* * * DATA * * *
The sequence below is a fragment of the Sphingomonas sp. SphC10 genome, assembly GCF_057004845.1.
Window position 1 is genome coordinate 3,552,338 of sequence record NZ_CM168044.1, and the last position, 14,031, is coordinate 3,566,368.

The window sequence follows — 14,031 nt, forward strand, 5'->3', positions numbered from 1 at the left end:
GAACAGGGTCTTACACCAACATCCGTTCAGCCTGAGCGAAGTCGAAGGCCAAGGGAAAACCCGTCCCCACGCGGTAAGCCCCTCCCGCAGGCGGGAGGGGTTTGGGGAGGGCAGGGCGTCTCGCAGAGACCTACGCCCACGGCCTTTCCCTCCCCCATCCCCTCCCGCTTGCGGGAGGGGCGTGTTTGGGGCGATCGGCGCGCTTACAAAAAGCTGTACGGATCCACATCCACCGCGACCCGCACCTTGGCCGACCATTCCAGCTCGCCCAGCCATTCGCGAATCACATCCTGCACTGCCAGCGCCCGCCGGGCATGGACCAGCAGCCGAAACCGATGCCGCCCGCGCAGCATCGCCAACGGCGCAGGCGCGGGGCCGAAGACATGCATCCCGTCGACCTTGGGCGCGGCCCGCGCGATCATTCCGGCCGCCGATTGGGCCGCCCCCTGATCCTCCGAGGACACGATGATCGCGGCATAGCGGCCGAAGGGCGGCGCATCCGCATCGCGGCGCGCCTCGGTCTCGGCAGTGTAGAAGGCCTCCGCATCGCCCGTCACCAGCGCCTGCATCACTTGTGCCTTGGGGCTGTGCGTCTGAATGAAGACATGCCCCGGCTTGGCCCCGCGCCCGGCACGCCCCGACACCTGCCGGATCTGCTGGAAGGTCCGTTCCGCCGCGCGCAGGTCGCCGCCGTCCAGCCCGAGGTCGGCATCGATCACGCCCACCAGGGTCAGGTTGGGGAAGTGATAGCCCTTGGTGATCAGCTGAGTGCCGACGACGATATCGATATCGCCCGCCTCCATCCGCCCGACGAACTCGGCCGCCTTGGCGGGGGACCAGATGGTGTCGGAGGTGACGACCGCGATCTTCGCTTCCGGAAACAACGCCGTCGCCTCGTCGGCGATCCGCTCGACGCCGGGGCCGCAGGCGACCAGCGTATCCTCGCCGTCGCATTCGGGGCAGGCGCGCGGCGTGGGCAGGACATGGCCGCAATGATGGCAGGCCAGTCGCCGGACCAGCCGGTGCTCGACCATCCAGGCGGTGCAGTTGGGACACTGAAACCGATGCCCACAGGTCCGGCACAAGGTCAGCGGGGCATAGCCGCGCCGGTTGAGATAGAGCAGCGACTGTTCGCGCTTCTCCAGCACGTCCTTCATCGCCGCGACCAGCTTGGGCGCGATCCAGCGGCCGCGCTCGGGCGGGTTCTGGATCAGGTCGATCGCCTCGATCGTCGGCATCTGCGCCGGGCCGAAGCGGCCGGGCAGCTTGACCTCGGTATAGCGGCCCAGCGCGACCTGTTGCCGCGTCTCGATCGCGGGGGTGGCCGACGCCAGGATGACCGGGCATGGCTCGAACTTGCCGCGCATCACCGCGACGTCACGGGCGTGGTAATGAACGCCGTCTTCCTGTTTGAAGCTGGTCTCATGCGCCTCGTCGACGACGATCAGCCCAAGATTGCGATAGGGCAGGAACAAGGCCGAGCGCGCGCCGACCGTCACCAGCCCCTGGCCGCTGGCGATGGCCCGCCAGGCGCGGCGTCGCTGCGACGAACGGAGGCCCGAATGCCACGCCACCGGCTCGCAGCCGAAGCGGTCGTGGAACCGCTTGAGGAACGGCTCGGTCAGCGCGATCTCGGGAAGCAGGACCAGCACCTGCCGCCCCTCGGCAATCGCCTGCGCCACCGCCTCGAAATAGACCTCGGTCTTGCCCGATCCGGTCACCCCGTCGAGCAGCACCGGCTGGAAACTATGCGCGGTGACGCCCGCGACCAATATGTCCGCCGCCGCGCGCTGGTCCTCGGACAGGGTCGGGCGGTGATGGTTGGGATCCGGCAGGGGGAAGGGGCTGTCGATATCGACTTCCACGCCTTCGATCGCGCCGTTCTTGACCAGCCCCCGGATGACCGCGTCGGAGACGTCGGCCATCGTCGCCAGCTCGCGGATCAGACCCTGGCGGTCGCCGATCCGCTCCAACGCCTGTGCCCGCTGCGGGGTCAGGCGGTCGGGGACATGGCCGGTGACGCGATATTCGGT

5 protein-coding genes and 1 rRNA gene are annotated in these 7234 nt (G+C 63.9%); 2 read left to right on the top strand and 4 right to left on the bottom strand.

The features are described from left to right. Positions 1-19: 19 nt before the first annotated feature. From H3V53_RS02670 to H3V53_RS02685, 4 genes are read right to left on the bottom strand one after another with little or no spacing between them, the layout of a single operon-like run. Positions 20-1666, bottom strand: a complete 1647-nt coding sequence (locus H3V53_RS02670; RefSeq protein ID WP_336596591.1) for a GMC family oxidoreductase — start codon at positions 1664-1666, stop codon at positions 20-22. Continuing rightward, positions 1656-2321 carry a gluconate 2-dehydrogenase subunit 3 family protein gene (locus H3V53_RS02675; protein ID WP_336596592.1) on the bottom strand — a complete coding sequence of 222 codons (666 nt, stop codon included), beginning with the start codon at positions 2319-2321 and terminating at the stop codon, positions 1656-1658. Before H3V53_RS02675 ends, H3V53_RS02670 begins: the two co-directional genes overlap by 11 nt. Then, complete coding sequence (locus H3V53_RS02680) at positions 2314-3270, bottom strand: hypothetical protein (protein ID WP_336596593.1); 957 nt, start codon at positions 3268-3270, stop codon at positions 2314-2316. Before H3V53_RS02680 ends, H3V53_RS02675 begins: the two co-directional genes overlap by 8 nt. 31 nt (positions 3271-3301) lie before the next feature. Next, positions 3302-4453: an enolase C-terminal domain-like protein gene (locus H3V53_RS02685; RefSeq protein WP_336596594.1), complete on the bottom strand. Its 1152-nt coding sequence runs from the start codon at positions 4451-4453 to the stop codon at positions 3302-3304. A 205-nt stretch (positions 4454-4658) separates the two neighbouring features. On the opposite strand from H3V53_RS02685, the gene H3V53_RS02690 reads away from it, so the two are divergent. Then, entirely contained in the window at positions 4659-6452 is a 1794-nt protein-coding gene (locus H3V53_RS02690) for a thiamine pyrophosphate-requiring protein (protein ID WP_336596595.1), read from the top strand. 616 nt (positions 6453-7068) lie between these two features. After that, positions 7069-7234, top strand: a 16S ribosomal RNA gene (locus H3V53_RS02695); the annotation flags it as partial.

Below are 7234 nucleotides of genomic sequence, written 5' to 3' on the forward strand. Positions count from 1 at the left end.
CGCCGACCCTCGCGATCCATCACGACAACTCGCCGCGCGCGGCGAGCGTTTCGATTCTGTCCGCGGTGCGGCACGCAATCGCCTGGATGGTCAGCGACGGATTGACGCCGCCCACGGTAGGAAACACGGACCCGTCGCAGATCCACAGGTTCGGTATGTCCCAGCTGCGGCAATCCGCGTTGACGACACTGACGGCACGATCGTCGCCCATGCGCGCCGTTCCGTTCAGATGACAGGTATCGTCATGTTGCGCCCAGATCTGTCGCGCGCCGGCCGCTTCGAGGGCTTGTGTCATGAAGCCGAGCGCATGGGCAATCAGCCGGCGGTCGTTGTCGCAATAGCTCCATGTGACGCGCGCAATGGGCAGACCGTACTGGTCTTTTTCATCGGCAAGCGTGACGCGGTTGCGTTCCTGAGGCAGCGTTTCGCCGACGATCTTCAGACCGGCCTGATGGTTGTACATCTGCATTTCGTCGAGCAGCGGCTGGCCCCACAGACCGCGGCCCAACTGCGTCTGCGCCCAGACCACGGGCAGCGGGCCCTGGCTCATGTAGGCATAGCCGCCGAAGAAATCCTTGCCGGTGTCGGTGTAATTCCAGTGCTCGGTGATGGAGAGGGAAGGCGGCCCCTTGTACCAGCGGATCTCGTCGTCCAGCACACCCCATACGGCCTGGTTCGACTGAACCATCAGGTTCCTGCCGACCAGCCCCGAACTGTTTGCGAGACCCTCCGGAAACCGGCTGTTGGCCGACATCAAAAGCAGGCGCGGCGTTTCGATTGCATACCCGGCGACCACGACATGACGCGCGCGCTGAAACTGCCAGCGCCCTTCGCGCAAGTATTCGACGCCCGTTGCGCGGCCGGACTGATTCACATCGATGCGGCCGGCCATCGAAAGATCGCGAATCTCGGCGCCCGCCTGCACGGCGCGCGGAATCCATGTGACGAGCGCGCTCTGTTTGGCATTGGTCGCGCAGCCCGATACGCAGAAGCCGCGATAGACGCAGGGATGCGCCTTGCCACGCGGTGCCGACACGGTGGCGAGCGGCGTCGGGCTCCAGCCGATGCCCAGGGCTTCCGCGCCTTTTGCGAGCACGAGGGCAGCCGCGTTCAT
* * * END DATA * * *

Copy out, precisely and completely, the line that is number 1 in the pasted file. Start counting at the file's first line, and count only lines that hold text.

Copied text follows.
The sequence below is a fragment of the Sphingomonas sp. SphC10 genome, assembly GCF_057004845.1.